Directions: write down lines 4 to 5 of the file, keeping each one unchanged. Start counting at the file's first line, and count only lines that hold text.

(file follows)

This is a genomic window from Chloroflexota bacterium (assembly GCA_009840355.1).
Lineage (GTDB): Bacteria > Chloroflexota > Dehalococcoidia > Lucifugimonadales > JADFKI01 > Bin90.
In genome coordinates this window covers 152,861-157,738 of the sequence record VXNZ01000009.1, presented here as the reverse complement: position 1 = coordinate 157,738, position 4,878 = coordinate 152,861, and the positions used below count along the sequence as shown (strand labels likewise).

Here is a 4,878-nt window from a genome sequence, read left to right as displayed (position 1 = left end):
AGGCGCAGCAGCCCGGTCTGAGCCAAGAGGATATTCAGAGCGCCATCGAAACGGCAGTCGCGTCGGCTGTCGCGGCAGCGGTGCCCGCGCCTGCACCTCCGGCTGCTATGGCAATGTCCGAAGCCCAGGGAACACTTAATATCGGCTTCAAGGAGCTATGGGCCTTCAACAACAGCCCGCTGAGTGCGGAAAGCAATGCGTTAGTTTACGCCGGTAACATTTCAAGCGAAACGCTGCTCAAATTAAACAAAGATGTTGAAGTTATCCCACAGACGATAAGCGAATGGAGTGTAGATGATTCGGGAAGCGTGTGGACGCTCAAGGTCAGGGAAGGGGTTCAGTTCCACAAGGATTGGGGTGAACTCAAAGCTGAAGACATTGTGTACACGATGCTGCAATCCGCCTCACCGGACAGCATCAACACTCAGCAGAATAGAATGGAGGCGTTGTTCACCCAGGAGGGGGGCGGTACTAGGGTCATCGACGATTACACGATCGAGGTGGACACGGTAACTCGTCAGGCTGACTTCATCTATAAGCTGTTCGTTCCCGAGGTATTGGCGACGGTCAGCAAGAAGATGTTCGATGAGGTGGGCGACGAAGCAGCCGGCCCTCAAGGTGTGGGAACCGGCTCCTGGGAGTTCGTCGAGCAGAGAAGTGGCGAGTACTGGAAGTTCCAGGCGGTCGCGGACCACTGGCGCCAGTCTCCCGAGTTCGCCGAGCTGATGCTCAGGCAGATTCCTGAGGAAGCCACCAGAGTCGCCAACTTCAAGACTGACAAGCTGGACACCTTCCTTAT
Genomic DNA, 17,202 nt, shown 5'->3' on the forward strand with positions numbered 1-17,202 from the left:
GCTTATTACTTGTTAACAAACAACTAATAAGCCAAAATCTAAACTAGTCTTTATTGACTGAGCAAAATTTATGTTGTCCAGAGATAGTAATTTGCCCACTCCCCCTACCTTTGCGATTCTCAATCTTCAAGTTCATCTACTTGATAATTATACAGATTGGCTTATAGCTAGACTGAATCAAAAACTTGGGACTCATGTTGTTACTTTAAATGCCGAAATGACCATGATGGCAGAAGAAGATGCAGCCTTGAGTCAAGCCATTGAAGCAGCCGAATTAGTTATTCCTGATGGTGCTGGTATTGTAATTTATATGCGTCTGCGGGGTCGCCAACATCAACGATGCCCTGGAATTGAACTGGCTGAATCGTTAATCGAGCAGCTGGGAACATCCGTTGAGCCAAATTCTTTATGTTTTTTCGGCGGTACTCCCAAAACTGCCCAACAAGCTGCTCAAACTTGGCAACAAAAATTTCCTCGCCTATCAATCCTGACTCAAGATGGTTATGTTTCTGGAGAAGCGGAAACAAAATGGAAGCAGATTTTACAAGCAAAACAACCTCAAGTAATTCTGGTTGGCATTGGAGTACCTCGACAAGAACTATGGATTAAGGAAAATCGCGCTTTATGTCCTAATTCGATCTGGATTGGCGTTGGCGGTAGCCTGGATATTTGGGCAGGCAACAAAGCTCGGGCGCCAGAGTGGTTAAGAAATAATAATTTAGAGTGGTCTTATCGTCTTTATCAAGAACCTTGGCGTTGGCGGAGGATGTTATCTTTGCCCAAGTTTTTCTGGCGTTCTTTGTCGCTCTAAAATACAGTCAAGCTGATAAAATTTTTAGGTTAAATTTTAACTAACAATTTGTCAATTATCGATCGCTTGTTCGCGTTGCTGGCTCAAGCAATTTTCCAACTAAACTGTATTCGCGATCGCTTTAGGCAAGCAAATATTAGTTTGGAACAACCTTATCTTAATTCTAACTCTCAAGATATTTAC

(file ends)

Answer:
Here is a 4,878-nt window from a genome sequence, read left to right as displayed (position 1 = left end):
AGGCGCAGCAGCCCGGTCTGAGCCAAGAGGATATTCAGAGCGCCATCGAAACGGCAGTCGCGTCGGCTGTCGCGGCAGCGGTGCCCGCGCCTGCACCTCCGGCTGCTATGGCAATGTCCGAAGCCCAGGGAACACTTAATATCGGCTTCAAGGAGCTATGGGCCTTCAACAACAGCCCGCTGAGTGCGGAAAGCAATGCGTTAGTTTACGCCGGTAACATTTCAAGCGAAACGCTGCTCAAATTAAACAAAGATGTTGAAGTTATCCCACAGACGATAAGCGAATGGAGTGTAGATGATTCGGGAAGCGTGTGGACGCTCAAGGTCAGGGAAGGGGTTCAGTTCCACAAGGATTGGGGTGAACTCAAAGCTGAAGACATTGTGTACACGATGCTGCAATCCGCCTCACCGGACAGCATCAACACTCAGCAGAATAGAATGGAGGCGTTGTTCACCCAGGAGGGGGGCGGTACTAGGGTCATCGACGATTACACGATCGAGGTGGACACGGTAACTCGTCAGGCTGACTTCATCTATAAGCTGTTCGTTCCCGAGGTATTGGCGACGGTCAGCAAGAAGATGTTCGATGAGGTGGGCGACGAAGCAGCCGGCCCTCAAGGTGTGGGAACCGGCTCCTGGGAGTTCGTCGAGCAGAGAAGTGGCGAGTACTGGAAGTTCCAGGCGGTCGCGGACCACTGGCGCCAGTCTCCCGAGTTCGCCGAGCTGATGCTCAGGCAGATTCCTGAGGAAGCCACCAGAGTCGCCAACTTCAAGACTGACAAGCTGGACACCTTCCTTAT